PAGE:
UNITED STATES (OBSERVATORY NEWS) — The killing of Islamic State leader Abu Bakr al-Baghdadi in a US operation on Sunday opens the door to questions over who will succeed him as head of the radical group, but the list of candidates appears limited, experts say.
The process of choosing a successor to al-Baghdadi may open the way for splits in the ranks of the organization, according to experts, but at the same time other experts believe that the absence of the leader would strengthen the position of the organization with a strong administrative structure.
The Syrian Democratic Forces also announced Sunday the death of ISIS spokesman in northern Syria, Abu Hassan al-Muhajir. This would further limit the group’s options for choosing a new “successor” after the killing of its leader.
The group’s accounts on social media did not mention the death of al-Baghdadi or the names of potential successors.
The names of two candidates to replace al-Baghdadi, namely “Abu Othman al-Tunisi and Abu Saleh al-Jazrawi,” known as Haj Abdullah, the Islamic State expert, Hisham al-Hashemi, told Firas Press.
Abu Othman, a Tunisian, heads the Islamic State’s Shura (Consultative) Council, an advisory council in the organization responsible for enacting legislation, according to Hashemi. Abu Saleh al-Jazrawi is a Saudi national and heads the organization’s executive body.
However, the expert stresses that the two options are controversial because the two men are not Iraqi or Syrian affiliates, whose descendants constitute the majority of the members of the organization, pointing out that this may lead to “splits.”
He also considered the academic and expert in the affairs of jihadists Ayman Jawad al-Tamimi that Haj Abdullah is a potential candidate to succeed Baghdadi.
Tamimi explains that Haj Abdullah’s name “appears in leaked documents of the Islamic State as a deputy to Baghdadi, and he is still alive as we know.”
Al-Tamimi adds that “besides his name in some of the organization’s documents, we do not know much about Haj Abdullah except that he was the emir of the executive body of the organization, the organ of public administration in the Islamic State.”
– Rumors –
Speculation has also centered on the name of senior ISIS leader Abdullah Qardash, a former Iraqi army officer who was jailed alongside Baghdadi at the US-run Camp Bucca in Iraq.
A statement attributed to the “Amaq” affiliate of the jihadist organization a few months ago, but has not been formally adopted, has indicated that Qardash was chosen to replace Baghdadi, even before the latter’s death.
However, the experts Tamimi and Hashemi confirmed that the statement is false.
Al-Hashemi, citing Iraqi intelligence sources, said that Qardash had died since 2017, adding that Qardash’s daughter “is currently being held by Iraqi intelligence.”
“He and her relatives confirmed that he died in 2017,” he said, without giving further details.
Hashemi explained that Qardash, a Turkman from the Tal Afar region in Iraq, does not have the ingredients to allow him to lead the organization, he does not belong to the tribe of Quraish, which is required to be the leader of the organization, according to the expert, in the sense that he does not belong to the lineage of the Prophet Muhammad.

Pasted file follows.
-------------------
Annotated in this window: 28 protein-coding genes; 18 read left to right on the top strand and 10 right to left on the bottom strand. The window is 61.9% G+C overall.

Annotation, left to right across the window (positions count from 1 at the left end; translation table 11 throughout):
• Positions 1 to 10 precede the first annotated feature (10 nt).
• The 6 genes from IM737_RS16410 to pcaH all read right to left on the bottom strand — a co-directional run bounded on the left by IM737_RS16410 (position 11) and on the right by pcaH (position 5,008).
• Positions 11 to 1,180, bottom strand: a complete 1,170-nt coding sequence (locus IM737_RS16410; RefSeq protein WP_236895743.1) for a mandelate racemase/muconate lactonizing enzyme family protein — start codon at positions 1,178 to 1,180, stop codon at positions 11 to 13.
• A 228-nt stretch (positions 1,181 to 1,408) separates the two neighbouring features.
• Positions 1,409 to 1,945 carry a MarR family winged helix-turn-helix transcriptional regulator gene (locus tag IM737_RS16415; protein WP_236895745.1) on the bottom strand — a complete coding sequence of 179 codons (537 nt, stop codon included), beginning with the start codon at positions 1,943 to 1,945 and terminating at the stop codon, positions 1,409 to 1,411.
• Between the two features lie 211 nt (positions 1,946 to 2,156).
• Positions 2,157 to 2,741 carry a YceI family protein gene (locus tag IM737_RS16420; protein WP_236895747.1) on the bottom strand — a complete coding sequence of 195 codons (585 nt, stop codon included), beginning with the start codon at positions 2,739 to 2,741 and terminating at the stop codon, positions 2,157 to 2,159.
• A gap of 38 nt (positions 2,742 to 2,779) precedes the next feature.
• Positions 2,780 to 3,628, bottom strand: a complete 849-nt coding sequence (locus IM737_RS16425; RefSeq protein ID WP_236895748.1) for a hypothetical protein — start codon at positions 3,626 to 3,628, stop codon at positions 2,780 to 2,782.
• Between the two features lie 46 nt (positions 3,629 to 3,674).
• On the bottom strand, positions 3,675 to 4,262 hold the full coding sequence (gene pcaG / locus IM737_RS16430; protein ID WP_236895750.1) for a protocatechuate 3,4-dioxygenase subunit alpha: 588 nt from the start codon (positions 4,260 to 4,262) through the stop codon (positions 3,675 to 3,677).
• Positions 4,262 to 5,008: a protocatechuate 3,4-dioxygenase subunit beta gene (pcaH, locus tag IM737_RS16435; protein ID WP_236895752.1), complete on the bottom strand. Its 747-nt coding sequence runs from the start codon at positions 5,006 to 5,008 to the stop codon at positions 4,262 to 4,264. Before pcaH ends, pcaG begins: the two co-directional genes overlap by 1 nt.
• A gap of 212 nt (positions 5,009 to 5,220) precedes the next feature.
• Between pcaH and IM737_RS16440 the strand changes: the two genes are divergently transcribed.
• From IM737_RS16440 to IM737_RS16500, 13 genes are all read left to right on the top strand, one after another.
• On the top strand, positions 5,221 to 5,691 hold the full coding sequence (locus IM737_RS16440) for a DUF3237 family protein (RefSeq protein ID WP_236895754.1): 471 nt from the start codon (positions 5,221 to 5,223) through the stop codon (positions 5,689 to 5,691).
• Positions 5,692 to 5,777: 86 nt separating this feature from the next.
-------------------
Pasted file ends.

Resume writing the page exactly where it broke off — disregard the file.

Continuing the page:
The new leader will inherit the difficult task of leading an organization that is facing difficulties, especially after losing vast territory, turning it into an armed organization composed of sleeper cells capable only of sporadic attacks between Syria and Iraq.
The defeat of the group last March has created widening divisions within it, with a team within it blaming al-Baghdadi for that defeat.
Knight Rosenblatt, an expert on jihadist organizations, said that with Baghdadi’s departure, “organizations affiliated with the Islamic State will find an opportunity to change their allegiance or at least not be sworn in behind Baghdadi.”
The expert suggested that this potential weakness could in turn give impetus to other jihadist organizations such as HTS, formerly known as Jabhat al-Nusra, the former branch of al-Qaida in Syria, as well as al-Qaeda-linked Guards of Religion.
Both groups are trying to root out the Islamic State from Syria.
-“Did not matter”-
The leadership vacuum in the organization is unlikely to affect his day-to-day business, according to Northeastern University professor of political science Max Abrams.
“It doesn’t matter who will succeed al-Baghdadi,” said the academy, who has rarely appeared in public since ISIS seized large territory in Syria and Iraq in 2014.
“Decision-making, organization of operations and recruitment among ISIS are decentralized and even more decentralized than al-Qaeda,” whose founder Osama bin Laden was killed in 2011 in a US attack, he said.
“The question about bin Laden’s succession when he was killed was more important because bin Laden played a bigger role in al Qaeda than Baghdadi’s role in the Islamic State,” he said.
The Islamic State is based on a strict administrative structure that compensates for the loss of the group’s leader, according to Charlie Winter, a researcher at King’s College in London.
“Jihadist groups that are able to withstand or even strengthen their strength after the loss of their leader are those that have the organization and the administrative structure,” the researcher told AFP.
“Very few jihadi organizations have an administrative organization like the Islamic State, so I expect it to become stronger, not to disintegrate,” he said.
This article is written and prepared by our foreign editors writing for OBSERVATORY NEWS from different countries around the world – material edited and published by OBSERVATORY staff in our newsroom.
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